Benchmark tests showed that performance is relatively weak compared to today's mainstream laptops and 2-in-1s. There's definitely a compromise with this class of processor. Also, the CPU cannot stay at its turbo boost speed for very long, so shorter tests tended to finish quickly, while longer ones started off strong and then got hit by thermal throttling. Cinebench gave us 66 and 149 points in its single- and multi-threaded runs, while POVRay took 9 minutes, 23 seconds for its render benchmark. PCMark 10 gave us an overall score of 1,831. Our real-world file compression test using 3.24GB of assorted files with 7zip took 9 minutes, 4 seconds, and transcoding a 1.36GB AVI video file to H.265 took 4 minutes, 13 seconds.

In terms of graphics performance, 3DMark's Time Spy DirectX 12 benchmark failed to run, and we got only 439 points in the Fire Strike test. Unigine Valley also failed to run. We downloaded a few casual titles from Steam and the Windows store, and were able to enjoy them, but recent 3D games are out of the question.

DSC 0519 smartron


The screen is a bit reflective but we were able to live with it. Videos looked great, with vibrant colours, but as soon as we went full-screen we noticed some severe and uneven backlight bleeding from the sides of the panel. This is really evident in dark scenes and against the black letterbox bands that are inevitable with movies. Thankfully this wasn't distracting when running most desktop programs.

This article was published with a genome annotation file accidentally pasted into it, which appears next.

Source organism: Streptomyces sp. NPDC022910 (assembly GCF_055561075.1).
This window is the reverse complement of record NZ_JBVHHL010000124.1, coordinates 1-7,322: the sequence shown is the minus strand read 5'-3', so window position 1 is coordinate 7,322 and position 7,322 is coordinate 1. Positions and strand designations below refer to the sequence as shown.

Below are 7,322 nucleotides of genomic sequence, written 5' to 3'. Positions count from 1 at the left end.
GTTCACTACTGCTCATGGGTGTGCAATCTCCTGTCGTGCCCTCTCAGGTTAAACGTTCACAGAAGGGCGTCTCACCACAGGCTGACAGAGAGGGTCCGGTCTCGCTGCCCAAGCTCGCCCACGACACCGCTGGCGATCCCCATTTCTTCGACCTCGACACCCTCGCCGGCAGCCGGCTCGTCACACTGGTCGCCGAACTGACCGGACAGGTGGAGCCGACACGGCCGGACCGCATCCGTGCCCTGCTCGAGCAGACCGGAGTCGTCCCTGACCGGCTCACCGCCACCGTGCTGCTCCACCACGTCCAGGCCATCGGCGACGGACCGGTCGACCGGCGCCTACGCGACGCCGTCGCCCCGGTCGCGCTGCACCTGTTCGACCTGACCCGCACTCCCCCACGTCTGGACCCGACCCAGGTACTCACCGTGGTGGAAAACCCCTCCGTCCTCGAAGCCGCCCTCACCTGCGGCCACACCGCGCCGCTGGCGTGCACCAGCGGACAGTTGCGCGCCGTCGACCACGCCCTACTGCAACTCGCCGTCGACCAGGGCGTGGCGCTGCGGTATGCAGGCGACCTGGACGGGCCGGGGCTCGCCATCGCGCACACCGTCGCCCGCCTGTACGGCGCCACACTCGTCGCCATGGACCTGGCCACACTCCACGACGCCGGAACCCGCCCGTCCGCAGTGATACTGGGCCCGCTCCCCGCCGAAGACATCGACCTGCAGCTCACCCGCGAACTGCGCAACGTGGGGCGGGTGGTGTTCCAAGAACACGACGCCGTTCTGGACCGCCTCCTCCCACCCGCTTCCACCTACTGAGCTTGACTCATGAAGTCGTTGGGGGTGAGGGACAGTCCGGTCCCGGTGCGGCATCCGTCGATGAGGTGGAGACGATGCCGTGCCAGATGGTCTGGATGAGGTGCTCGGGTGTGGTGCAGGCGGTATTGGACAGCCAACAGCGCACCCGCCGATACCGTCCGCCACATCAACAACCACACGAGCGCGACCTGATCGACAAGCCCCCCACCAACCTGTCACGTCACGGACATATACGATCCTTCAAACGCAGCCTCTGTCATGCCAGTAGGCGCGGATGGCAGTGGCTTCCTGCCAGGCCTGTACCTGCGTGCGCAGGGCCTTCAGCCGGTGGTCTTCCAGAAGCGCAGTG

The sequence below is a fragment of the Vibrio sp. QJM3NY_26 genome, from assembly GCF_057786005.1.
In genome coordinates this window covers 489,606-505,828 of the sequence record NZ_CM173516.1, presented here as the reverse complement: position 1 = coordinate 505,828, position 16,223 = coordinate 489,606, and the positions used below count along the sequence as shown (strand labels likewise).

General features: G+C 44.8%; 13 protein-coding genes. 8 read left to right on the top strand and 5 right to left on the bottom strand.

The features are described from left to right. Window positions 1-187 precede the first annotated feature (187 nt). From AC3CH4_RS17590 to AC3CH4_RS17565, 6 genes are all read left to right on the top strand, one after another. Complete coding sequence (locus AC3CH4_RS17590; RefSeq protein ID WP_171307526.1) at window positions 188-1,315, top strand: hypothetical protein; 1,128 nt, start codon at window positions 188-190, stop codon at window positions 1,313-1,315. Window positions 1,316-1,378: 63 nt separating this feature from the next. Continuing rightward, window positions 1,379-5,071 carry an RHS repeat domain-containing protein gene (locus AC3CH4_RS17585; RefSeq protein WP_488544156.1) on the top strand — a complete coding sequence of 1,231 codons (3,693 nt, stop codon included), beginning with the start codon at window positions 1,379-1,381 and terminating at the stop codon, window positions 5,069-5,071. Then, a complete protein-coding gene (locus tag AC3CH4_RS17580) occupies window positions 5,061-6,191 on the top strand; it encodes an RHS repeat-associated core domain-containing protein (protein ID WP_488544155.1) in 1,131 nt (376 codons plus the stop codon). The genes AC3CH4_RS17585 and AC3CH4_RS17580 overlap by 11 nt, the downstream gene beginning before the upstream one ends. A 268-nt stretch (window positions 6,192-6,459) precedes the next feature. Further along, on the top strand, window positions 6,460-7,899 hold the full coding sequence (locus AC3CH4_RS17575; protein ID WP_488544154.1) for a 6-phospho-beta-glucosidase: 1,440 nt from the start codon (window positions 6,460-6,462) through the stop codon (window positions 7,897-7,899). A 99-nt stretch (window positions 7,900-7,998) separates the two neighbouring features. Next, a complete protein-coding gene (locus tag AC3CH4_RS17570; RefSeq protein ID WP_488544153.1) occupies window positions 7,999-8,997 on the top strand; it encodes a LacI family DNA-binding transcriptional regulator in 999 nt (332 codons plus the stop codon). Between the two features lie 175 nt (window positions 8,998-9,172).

We also weren't terribly impressed with the speakers. They're definitely loud, but the sound is harsh and stretched very thin. There's no bass at all, and it can get a bit screechy. The sound is fine for games and casual entertainment, but not for music or movies.

Smartron sent us its own stylus, simply called the Stylus Pen, to play with. This is another area in which we can see that things aren't quite as polished as they are with the Microsoft Surface Pro. The stylus tip doesn't glide across the screen smoothly - which could be because of the screen surface, the pen itself, or both. We also found that it would make squeaking and scratching sounds. Smartron says that the tablet supports 1,024 levels of pressure. Overall, we found the stylus to be more for casual use, and not for serious note-taking or sketching.

Battery life is quite good, and we were able use it for long stretches throughout a full workday. We did all sorts of things including video streaming and playing casual games, and still had around 15 percent left at night. The intense Battery Eater Pro test lasted for 2 hours, 51 minutes. Charging is also quick, and we were able to get up to 20 percent